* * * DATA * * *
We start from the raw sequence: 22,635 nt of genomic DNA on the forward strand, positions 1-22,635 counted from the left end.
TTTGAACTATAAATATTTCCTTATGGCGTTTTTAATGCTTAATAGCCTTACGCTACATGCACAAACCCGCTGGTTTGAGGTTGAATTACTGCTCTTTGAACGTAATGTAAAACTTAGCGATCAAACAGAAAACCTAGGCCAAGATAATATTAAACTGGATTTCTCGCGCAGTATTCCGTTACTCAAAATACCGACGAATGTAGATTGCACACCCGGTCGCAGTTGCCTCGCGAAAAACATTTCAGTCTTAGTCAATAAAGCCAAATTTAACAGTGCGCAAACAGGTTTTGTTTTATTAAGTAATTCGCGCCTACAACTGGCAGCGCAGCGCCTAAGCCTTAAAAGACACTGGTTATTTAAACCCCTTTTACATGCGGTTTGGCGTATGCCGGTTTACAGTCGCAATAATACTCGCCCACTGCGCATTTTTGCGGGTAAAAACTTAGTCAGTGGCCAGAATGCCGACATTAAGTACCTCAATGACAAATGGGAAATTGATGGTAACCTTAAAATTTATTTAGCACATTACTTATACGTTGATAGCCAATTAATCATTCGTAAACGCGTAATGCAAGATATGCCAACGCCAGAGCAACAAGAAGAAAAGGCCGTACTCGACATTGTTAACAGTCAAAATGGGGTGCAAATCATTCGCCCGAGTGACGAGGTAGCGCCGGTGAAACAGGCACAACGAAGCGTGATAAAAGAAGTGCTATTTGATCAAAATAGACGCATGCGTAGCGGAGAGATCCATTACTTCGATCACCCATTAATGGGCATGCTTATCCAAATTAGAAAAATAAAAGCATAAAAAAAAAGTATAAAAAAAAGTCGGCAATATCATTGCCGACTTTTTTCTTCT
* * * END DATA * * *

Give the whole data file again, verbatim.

We start from the raw sequence: 22,635 nt of genomic DNA on the forward strand, positions 1-22,635 counted from the left end.
TTTGAACTATAAATATTTCCTTATGGCGTTTTTAATGCTTAATAGCCTTACGCTACATGCACAAACCCGCTGGTTTGAGGTTGAATTACTGCTCTTTGAACGTAATGTAAAACTTAGCGATCAAACAGAAAACCTAGGCCAAGATAATATTAAACTGGATTTCTCGCGCAGTATTCCGTTACTCAAAATACCGACGAATGTAGATTGCACACCCGGTCGCAGTTGCCTCGCGAAAAACATTTCAGTCTTAGTCAATAAAGCCAAATTTAACAGTGCGCAAACAGGTTTTGTTTTATTAAGTAATTCGCGCCTACAACTGGCAGCGCAGCGCCTAAGCCTTAAAAGACACTGGTTATTTAAACCCCTTTTACATGCGGTTTGGCGTATGCCGGTTTACAGTCGCAATAATACTCGCCCACTGCGCATTTTTGCGGGTAAAAACTTAGTCAGTGGCCAGAATGCCGACATTAAGTACCTCAATGACAAATGGGAAATTGATGGTAACCTTAAAATTTATTTAGCACATTACTTATACGTTGATAGCCAATTAATCATTCGTAAACGCGTAATGCAAGATATGCCAACGCCAGAGCAACAAGAAGAAAAGGCCGTACTCGACATTGTTAACAGTCAAAATGGGGTGCAAATCATTCGCCCGAGTGACGAGGTAGCGCCGGTGAAACAGGCACAACGAAGCGTGATAAAAGAAGTGCTATTTGATCAAAATAGACGCATGCGTAGCGGAGAGATCCATTACTTCGATCACCCATTAATGGGCATGCTTATCCAAATTAGAAAAATAAAAGCATAAAAAAAAAGTATAAAAAAAAGTCGGCAATATCATTGCCGACTTTTTTCTTCT